To have a “backup guitar player” of the caliber of Robin Bullock [of his own solo instrumental as well as Helicon fame] helping out adds to this album's uniqueness. His use of what experienced guitar players will recognize by sound to be Drop D tuning on "Lost Indian" really adds a powerful element to the tune and again helps make the version memorable.  Bullock’s chord progressions and voicings provide an additional and welcome modern dimension to the Kolodners’ Old (and new) Time Traditional sound.  Musician Alex Lacquement’s Traditional and Bowed Bass contributions are outstanding as well, as is the supporting work of background vocalist Kagey Parrish (of the Honey Dewdrops) and Scottish Fiddling Champion Elke Baker.

In addition to a number of “new Old Time” banjo and dulcimer compositions, such as the album title track, fans of Old Time music will enjoy this album for the renditions of a number of great Traditional tunes and songs, including the driving, forceful (and "Otter Creek-like and sounding") "Billy In the Lowground," "Falls of Richmond," "Reuben's Train," and a medley containing “Tombigbee Waltz.”  Listeners will also appreciate the outstanding technical qualities of the recording itself and the capturing of a crispness of sound that even makes Brad Kolodner’s banjo “clucks” audible.

All in all, this is one of the best "Old and New" Traditional Appalachian albums released since "Otter Creek" caught the ear of listeners just over three years ago. And it still will touch music fans everywhere  that a father and son not only can make music that sounds so good, but that they so obviously enjoy making such great music with each other and their music friends.

Overall Rating: 10

Grass Trax: Banjo play along

Submitted by five-string fever (see all reviews from this person) on 5/21/2014

Where Purchased: online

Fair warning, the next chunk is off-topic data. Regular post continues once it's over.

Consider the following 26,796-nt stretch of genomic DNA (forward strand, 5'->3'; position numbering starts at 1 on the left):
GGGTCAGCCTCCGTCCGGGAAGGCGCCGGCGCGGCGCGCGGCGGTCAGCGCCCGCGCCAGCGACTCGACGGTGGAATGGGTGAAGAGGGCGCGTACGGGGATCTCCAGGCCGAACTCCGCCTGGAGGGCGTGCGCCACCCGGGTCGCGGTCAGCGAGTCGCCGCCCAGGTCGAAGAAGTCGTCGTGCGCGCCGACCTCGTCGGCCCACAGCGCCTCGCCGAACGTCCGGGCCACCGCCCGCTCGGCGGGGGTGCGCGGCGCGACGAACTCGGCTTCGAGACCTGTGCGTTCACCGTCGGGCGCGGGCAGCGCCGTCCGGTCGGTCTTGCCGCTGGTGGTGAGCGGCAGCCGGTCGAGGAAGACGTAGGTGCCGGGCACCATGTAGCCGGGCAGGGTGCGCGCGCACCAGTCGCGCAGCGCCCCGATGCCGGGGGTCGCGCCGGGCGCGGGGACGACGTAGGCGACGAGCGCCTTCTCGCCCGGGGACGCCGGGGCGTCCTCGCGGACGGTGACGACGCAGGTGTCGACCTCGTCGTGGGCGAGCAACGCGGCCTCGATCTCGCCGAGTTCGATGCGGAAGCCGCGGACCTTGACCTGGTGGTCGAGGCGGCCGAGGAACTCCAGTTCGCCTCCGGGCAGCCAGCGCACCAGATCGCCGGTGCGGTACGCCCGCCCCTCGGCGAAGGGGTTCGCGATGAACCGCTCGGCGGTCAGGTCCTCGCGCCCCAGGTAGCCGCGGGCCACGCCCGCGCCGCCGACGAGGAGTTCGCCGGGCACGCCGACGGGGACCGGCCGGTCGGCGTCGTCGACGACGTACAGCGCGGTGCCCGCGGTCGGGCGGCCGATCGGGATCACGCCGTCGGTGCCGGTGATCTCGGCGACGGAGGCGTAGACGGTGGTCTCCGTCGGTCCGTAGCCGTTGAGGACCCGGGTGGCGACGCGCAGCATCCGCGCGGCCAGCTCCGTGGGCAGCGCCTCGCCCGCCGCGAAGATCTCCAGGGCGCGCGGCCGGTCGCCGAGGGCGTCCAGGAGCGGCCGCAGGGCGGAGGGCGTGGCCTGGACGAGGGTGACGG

Overall Comments

I bought 5 songs from Grass Trax earlier this week to practice with. The songs are played at different speeds from 60 BPM to 130 BPM increasing at 10 BPM if you so choose (i.e. one 5 minute (more or less) long track at 60 BPM, the next one 5 minutes +/- at 70 BPM, etc...) with your instrument, in my case banjo,  pulled out of the mix. The rest of the mix is typical bluegrass instruments of guitar, bass, fiddle, mandolin and dobro. It also has a PDF file with the chords but I generally picked songs that I knew the chords and breaks to. I plugged my laptop into an external speaker (I also did an earbud in one ear at one point so I could hear my banjo with the other ear when I got booted out of my living room). I went to town on "Blue Ridge Cabin Home" for about 30 minutes increasing speed after playing the track +/- 5 minutes at a slower speed and going up 10 BPM until I just could not keep up. It seems like 120 BPM was my collapse point. Next Old Joe Clark then Red Haired Boy. Generally I just played breaks looping over and over although I did practice chord changes at different spots on the neck for Red Haired Boy. I have always been strong on chords and weak or at least slow on breaks so I focused on my weakness. I loved it so much I just bought a bunch more. If you already know the songs and are trying to increase your speed at playing them this works great and is only $1.99 a pop. I got a few songs that are on my "Must Learn" list I bought tonight as motivation to get off my rear end and learn the breaks.  I'll probably stick at the slower speeds until I get the new songs down pat but still beats practicing with a metronome IMHO. There are a lot of songs that I am good enough at that I will probably never start at the slowest speeds again but it never hurts to work on fundamentals as every music and sports coach has always told me. My two cents, hope it helps. YMMV.

Overall Rating: 10

John Hickman: Don't Mean Maybe

Submitted by Banjopera (see all reviews from this person) on 5/11/2014

Where Purchased:

Overall Comments

This is absolutely essential listening for any banjo player.

One of the most important banjo albums ever released.

Released in 1978, with Byron Berline on fiddle, Dan Crary on guitar and John's brother, George, on bass, this album is pure banjo-driven brilliance.

Every track is a masterpiece.

No vocals, just instrumental perfection featuring John and his long-time collaborators on classics and self-penned tracks.

And the banjo is the lead instrument on every track.

Do yourself a favor.  Rediscover this (partly) forgotten gem.

It is my all-time favorite banjo album.